“I’ll just say, if I got a castle and I got the jewels and a crown, I wouldn't be leaving!” Fox & Friends co-host Ainsley Earhardt said with a laugh on Monday morning after Prince Harry and Meghan Markle’s bombshell sit-down with Oprah Winfrey the night before. “I would not leave!”
That shallow sentiment offered some hint to how her show’s big guest would approach the topic when he joined later in the show.
Piers Morgan, who earlier in the day made very clear whose side he was on in the PR battle between the couple and their estranged royal family, came onto Fox guns blazing.
“I didn’t like it,” he said of the primetime CBS special. “I thought it was two hours of disingenuous, horrible, one-sided, self-serving, delusional claptrap.” On Meghan specifically, he said, “It was the acting performance of her life designed to portray her as the ultimate victim.”
But while he “expected” these “lies” from Meghan, Morgan was even more horrified by her husband’s involvement. “What is Prince Harry thinking?” he asked. “It is a dereliction of all loyalty to his country.”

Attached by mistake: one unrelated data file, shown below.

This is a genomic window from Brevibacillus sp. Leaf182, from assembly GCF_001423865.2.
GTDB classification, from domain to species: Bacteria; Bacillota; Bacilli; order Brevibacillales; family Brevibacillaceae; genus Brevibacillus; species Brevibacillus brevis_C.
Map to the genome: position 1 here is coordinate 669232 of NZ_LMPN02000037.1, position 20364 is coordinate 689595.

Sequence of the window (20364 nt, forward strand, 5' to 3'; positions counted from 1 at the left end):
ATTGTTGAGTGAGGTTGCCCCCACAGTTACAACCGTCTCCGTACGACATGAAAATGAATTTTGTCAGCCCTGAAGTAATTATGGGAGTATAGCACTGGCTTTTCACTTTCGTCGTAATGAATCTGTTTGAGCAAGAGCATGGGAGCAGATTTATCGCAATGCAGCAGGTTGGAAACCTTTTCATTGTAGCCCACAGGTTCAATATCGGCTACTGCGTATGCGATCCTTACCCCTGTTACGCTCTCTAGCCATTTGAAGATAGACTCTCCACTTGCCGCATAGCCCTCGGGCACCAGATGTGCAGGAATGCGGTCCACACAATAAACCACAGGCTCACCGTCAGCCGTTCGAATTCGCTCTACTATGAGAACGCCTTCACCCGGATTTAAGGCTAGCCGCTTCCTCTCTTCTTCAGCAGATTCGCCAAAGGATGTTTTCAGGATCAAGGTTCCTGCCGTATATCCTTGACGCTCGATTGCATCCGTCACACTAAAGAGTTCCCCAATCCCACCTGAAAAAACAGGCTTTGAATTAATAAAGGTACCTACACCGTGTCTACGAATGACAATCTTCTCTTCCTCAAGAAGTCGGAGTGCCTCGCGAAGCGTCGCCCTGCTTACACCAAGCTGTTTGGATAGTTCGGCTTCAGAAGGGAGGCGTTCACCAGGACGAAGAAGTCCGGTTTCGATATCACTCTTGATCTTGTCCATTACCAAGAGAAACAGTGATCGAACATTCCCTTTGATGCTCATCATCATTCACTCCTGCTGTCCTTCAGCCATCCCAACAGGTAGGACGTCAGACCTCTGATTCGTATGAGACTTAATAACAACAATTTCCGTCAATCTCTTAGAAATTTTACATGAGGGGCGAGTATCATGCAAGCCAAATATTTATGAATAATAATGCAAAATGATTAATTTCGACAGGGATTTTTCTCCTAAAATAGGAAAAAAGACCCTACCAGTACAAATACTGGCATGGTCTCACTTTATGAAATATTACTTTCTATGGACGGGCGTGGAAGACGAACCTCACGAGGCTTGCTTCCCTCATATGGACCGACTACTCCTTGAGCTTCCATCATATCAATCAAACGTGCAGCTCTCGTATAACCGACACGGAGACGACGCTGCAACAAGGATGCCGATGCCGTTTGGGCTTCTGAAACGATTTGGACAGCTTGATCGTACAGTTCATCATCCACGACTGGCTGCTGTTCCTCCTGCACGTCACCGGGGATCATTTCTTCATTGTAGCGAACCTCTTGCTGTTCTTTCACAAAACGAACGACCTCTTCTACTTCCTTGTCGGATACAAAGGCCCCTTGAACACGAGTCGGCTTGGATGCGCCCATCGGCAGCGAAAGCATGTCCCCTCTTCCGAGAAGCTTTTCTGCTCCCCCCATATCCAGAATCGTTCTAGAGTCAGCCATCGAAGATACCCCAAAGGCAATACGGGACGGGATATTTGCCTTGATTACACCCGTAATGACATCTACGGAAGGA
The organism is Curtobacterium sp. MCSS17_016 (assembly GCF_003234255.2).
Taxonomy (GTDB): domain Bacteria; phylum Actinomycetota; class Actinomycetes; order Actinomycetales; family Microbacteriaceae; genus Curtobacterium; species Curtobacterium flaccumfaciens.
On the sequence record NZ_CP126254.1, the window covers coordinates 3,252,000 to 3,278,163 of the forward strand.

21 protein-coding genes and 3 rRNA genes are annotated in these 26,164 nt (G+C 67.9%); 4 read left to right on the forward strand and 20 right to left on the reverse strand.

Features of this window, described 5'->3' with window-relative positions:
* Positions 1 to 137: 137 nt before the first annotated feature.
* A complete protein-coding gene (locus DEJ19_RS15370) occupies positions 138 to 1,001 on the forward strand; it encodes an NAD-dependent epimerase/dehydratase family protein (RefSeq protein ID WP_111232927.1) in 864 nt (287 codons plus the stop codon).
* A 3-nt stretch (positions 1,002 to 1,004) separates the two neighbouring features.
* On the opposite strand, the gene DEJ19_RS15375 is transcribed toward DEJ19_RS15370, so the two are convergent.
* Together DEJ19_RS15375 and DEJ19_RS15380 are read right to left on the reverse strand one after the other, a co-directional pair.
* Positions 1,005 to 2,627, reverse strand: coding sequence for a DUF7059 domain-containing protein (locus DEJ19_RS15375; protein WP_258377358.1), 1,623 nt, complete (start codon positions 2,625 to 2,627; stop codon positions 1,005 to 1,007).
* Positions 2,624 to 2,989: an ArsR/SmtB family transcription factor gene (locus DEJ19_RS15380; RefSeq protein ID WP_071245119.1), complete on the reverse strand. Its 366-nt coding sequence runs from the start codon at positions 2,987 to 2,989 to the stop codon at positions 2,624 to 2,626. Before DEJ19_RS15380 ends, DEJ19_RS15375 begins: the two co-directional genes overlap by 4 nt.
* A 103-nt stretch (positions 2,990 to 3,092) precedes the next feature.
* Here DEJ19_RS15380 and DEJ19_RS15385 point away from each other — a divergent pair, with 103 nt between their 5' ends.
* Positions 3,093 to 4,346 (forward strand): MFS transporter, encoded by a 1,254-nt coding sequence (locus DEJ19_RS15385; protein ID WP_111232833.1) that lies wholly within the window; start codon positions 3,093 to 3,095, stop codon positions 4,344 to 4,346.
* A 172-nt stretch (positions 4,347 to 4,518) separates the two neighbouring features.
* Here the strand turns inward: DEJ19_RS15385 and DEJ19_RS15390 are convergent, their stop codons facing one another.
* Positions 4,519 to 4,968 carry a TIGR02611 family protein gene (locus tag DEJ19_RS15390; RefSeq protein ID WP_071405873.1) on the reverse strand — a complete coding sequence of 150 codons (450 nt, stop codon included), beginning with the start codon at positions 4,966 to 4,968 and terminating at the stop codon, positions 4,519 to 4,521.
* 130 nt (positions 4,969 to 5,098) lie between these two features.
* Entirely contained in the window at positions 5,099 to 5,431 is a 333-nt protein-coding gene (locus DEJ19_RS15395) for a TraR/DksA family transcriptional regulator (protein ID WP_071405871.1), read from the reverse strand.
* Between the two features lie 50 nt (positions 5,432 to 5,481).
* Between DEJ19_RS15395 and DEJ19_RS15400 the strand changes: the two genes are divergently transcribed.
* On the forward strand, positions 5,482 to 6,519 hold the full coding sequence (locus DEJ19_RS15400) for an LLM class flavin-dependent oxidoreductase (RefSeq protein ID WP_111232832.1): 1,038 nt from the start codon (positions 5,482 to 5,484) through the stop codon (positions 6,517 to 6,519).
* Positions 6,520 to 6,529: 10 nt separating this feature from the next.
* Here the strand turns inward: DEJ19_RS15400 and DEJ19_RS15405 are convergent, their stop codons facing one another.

Perhaps the most offensive moment of Morgan’s Fox appearance came when he claimed to know what Harry’s mother Princess Diana would have thought about the interview. Asked by Earhardt if Harry will “regret” his decision to speak out, Morgan replied, “How can he not regret this?”
“I know Princess Diana will be, wherever she’s watching this from,” he continued. “Because I knew Diana well. She would be utterly heartbroken that William and Harry no longer talk to each other. And they don’t, I know that for a fact!”
“Harry has, for whatever reason, decided to burn all his bridges with his family,” Morgan said, displaying a complete lack of understanding about the decision that was made, despite supposedly watching the two-hour interview that laid that out in great detail.
Then, because it was Fox & Friends, Brian Kilmeade ended the segment by asking Morgan to weigh in on an even greater controversy: The tragic cancellation of Dr. Seuss. “Is the UK the same way?” he wanted to know. “Are they seeing the taking down of statues and everything being pulled down and cartoons being yanked off and the children’s books, are you guys worried about that too?”
“I am!” Morgan responded, curiously labeling himself both a “liberal” and then an “apolitical journalist” before expressing his outrage that someone like Bill Maher could get “de-platformed.”
“The chances of us four having this conversation in five years' time is severely limited because we’ll all get canceled,” he concluded.